Just give them a nice warm pouch with a lot of fleece blankies. I have a tendency to walk up and gently place my hand on the outside of the pouch for a few seconds...if they are cold, they will shiver...just like we do...you'll feel it, then you can adjust accordingly.
And I have to say one thing about "the wild." Magdals, I'm not picking on you, your comment just gives an easy opening for my comment...so when I say this it's not just about temps in the wild, it's about food and all of the other multitudes of "wild" comparisons many make....
Yes, the temps in Australia and Indonesia fluctuate from hot to cold, just like they do here...and yes, the wild animals adapt to this, just like they do here...BUT, we need to remember it is adaption.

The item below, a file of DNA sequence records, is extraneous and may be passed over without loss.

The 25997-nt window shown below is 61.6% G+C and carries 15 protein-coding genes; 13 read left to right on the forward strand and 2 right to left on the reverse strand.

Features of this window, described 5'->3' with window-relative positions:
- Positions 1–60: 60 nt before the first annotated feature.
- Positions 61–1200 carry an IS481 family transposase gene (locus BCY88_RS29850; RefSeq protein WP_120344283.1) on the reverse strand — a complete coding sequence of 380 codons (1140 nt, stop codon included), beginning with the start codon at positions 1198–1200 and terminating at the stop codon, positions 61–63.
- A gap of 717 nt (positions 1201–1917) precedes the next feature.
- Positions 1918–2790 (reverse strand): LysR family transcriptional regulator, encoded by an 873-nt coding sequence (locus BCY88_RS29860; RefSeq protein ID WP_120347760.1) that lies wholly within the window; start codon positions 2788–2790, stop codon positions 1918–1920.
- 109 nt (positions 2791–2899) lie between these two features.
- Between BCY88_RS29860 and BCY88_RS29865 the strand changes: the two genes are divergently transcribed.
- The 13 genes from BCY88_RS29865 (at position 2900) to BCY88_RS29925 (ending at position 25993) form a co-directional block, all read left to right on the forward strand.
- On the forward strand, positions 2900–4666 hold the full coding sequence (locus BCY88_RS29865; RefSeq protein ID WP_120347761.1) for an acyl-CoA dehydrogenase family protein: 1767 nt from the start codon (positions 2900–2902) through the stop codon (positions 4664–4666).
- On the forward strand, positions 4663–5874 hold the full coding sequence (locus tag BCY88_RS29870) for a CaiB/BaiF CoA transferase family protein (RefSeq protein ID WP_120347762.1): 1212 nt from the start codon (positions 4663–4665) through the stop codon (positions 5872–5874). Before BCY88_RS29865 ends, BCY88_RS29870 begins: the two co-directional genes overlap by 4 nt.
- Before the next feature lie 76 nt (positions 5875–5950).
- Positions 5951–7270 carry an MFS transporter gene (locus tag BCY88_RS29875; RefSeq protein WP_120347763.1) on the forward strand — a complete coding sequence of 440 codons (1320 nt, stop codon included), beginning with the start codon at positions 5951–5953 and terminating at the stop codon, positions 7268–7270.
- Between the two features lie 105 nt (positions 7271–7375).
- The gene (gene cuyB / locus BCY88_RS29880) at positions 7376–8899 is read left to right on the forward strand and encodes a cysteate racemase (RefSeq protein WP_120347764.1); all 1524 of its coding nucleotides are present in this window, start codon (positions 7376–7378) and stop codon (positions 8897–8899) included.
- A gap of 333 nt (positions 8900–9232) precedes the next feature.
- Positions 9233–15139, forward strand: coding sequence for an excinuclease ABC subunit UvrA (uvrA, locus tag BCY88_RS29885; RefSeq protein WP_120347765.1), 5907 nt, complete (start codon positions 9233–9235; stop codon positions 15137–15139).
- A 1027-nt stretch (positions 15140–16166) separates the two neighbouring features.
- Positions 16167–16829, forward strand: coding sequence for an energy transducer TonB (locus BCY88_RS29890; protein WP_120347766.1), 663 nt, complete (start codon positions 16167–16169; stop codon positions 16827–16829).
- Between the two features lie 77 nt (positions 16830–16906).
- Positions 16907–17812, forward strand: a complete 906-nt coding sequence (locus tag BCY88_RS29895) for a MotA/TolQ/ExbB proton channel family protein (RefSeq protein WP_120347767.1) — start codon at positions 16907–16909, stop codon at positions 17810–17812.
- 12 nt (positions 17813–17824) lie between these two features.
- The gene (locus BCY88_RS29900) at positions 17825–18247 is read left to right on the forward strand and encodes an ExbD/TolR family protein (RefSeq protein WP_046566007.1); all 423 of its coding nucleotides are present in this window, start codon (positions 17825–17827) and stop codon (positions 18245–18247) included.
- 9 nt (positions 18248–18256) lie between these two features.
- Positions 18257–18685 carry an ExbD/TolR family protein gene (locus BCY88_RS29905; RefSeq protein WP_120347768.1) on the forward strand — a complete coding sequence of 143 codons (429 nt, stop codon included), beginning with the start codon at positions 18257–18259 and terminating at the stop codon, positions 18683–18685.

Sierra, if you've always had your room at these temps from the time you brought your babies home, I would say, they are adapted to this and are just fine.
But just because a wild glider can handle a cold Austrailian evening, doesn't mean it won't make our domesticated, pampered gliders a bit uncomfortable.
Let's use Huskey dogs as an example. In Alaska some are bred to pull sleds...they are housed outside and kept warm by a flimsy dog house and some hay for bedding. Pups are born and housed the same way.... they are used to it; have adapted to it.... but if you have a Huskey for a pet that has been an indoor dog it's entire life,....you wouldn't be able to drop it in the middle of an Alaskian winter and expect it to survive.
So anyway, that is my little schpeel about domestic VS. wild. Yes, they have a certain lifestyle in the wild, but our babies aren't wild. They are exotic, but not wild.